Letters to the editor and newspaper articles concerning David Awbrey and the KCPress Club forum of May 4, 2006
Cheryl Shepard-Adams letter to the Topeka Capital-Journal, May 11, 2006
Seeing isn’t believing
According to David Awbry, spokesman for the Kansas State Department of Education, dinosaurs never existed.
At a forum sponsored by the Kansas City Press Club, “Intelligent Design, Intelligent Media: Is Coverage Accurate?” Awbry stated: “Religion is faith in what is unseen. Anyone see the origin? Anyone see the Big Bang? Anyone see the dinosaurs? These are metaphysical speculations.”
Mr. Awbry is correct that nobody “saw” these events, just as many crimes aren’t witnessed. Physical evidence is crucial to establishing the occurrence and details of these events, and evidence does abound for the existence of dinosaurs as well as the Big Bang.
Mr. Awbry’s starting salary at the KSDE is $76,000 per year. He knows less about science than a beginning science teacher who will have to work for about 10 years to earn just half of Mr. Awbry’s paycheck. Why is he telling that same teacher how science should be taught?
CHERYL SHEPHERD-ADAMS, Hays
David Awbrey’s letter to the Topeka Capital-Journal, May 17, 2006
We think we know
I thank Cheryl Shepherd-Adams for her May 11 letter, “Seeing isn’t believing.” She gives me a chance to clear up misperceptions of my comments about evolution made at a journalists’ forum in Johnson County on May 3.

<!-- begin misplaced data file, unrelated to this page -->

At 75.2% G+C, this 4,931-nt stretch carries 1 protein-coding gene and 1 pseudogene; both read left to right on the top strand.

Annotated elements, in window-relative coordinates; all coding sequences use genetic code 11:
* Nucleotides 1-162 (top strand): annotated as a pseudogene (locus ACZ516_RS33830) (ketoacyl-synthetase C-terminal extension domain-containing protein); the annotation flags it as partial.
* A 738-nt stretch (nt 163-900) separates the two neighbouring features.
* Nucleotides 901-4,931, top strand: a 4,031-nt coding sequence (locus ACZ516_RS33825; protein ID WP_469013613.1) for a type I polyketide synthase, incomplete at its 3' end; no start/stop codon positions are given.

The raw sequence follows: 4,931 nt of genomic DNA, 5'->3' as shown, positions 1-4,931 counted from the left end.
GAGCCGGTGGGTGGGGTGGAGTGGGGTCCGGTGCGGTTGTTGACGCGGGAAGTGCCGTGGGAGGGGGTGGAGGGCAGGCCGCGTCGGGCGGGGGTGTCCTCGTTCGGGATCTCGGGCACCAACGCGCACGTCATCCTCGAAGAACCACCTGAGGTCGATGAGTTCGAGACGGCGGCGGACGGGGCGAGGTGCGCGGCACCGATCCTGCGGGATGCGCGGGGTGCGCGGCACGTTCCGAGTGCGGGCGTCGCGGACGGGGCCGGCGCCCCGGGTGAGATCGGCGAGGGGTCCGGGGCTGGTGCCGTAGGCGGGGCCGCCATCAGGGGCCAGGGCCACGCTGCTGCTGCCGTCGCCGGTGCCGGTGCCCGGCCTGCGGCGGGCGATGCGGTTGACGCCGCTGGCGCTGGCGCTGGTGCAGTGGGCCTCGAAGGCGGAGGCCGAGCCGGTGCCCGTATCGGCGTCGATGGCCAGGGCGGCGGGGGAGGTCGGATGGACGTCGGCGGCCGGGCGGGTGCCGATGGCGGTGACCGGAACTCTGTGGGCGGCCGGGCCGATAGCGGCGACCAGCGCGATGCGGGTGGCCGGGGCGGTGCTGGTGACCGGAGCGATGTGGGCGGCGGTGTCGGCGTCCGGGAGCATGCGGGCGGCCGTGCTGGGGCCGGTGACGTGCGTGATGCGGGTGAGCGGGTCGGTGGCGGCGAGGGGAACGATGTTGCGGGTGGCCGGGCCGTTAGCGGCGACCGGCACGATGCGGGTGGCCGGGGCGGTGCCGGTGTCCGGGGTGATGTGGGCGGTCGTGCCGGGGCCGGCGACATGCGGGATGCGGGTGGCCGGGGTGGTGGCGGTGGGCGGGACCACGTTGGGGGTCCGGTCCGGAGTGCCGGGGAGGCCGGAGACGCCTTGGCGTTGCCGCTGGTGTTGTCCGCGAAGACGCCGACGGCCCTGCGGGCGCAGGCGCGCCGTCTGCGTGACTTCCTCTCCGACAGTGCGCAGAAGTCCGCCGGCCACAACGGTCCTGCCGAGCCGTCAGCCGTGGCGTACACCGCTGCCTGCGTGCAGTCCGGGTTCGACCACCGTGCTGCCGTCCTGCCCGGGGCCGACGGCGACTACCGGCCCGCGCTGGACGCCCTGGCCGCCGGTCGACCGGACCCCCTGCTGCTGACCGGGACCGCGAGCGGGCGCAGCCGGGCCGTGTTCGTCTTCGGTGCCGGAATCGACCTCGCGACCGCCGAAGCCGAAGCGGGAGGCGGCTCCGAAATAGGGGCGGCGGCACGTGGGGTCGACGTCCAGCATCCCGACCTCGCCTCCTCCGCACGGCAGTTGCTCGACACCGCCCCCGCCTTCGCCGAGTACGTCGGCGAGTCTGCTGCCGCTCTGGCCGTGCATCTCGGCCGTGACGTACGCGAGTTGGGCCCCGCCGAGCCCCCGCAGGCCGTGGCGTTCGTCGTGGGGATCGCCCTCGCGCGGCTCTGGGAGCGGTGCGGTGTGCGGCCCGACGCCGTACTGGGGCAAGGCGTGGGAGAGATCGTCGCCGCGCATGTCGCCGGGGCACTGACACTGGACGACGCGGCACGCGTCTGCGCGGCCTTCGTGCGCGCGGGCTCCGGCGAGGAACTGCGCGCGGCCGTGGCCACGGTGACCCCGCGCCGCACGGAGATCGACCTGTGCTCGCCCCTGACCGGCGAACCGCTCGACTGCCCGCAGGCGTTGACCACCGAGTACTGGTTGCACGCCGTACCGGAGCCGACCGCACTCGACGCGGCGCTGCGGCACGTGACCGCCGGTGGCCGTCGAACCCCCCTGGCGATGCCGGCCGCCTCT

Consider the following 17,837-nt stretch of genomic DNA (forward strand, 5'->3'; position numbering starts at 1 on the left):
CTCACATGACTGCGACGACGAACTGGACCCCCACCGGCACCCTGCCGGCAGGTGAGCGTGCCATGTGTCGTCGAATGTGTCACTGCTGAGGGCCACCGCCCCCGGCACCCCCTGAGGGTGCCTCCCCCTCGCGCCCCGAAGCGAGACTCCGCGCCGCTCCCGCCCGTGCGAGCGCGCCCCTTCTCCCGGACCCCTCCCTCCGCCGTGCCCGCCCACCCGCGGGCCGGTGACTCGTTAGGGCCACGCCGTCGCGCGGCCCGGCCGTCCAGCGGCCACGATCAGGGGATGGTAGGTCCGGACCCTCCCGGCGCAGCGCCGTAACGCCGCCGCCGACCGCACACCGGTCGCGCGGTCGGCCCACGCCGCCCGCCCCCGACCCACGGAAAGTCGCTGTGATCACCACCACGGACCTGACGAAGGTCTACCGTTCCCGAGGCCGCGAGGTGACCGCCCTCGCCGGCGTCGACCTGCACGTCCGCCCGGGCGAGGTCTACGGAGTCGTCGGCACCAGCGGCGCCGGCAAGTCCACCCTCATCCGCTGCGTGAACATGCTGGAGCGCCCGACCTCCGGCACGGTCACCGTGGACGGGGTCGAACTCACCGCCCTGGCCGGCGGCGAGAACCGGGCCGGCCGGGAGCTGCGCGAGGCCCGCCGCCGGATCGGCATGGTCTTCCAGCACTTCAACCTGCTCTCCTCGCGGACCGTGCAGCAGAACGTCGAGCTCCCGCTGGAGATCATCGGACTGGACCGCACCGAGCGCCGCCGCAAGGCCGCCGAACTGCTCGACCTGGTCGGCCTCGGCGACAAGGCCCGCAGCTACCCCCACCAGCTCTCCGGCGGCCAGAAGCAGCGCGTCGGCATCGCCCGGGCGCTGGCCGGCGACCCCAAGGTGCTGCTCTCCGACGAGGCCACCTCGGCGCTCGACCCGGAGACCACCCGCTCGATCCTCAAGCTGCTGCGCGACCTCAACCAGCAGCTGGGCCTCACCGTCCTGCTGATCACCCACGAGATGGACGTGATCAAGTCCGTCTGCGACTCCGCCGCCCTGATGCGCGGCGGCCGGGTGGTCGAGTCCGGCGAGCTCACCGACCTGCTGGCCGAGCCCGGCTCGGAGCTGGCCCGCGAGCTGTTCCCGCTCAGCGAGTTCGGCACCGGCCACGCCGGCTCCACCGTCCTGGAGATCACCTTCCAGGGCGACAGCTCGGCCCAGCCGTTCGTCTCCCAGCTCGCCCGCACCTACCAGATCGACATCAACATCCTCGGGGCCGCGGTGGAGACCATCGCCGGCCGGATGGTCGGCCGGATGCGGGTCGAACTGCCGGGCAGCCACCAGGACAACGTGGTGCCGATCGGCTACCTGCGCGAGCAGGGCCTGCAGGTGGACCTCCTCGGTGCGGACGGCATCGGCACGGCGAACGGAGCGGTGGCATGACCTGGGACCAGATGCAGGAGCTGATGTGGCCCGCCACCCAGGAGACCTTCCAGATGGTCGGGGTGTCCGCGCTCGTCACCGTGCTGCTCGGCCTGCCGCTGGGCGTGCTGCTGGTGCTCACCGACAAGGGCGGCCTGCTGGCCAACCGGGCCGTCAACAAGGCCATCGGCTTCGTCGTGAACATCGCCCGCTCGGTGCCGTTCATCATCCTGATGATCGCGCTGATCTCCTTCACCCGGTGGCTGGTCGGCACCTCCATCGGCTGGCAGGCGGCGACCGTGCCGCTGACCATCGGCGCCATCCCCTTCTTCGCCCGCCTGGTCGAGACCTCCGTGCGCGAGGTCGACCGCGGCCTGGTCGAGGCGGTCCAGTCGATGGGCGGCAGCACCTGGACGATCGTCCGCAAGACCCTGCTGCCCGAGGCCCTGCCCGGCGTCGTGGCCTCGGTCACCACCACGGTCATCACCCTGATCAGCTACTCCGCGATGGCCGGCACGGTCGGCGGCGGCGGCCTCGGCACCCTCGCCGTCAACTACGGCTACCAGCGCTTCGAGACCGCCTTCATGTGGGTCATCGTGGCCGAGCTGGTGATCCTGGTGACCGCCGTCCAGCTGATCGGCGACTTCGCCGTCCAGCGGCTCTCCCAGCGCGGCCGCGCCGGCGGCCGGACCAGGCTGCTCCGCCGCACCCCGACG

Though admittedly not with the greatest clarity, the point I was trying to make about no person being present to see the Big Bang or observe the dinosaurs is that scientific knowledge is a human construct that relies on human intellectual and sensory capacities. We know only what we think we know. Interpretation is an integral part of the process; therein lays much of the controversy over evolution.
My main argument was that many participants in the evolution debate are engaged in metaphysical speculation, which is a kissing cousin to religion.
The late Harvard paleontologist Stephen Jay Gould, for example, calls human origins a “glorious accident.” He saw no order or logic in the universe and certainly no supernatural forces at work in the unfolding of the Earth’s natural history.
I respect Gould’s idea. I see how he came to his conclusion. To me, events like Hurricane Katrina or the Asian tsunami are powerful arguments supporting Gould’s position. How could a god who calls himself just and merciful create a world in which these catastrophes happen?
I would argue, however, that Gould and those who agree with him are engaging in metaphysics, not science, in claiming lack of purpose or direction in the universe. I just don’t know how you prove scientifically whether there is underlying order or meaning in the cosmos.
I’ve always appreciated philosopher William James’ remark that, “When it comes to the universe, we may well be like dogs in our libraries.” Like James, I think we should be humble and avoid claiming absolute knowledge of things that could well be beyond our intellectual or moral abilities to comprehend.
In interests of full disclosure, I am a cradle, C.S. Lewis variety Episcopalian and would define myself as a “theistic evolutionist.” When I saw the sonogram of my now 6-year-old daughter, I knew creation was a divine act. I would not, however, claim that transforming personal experience as objective fact as regards the structure of the universe.
DAVID S. AWBREY, communications director, Kansas State Department of Education
Letter # 2 from Cheryl Shepard-Adams in the Topeka Capital-Journal, June 8, 2006
In the interpretation
In his May 17 letter “We think we know,” KSDE communications director David Awbrey is correct in stating that interpretation is integral to science.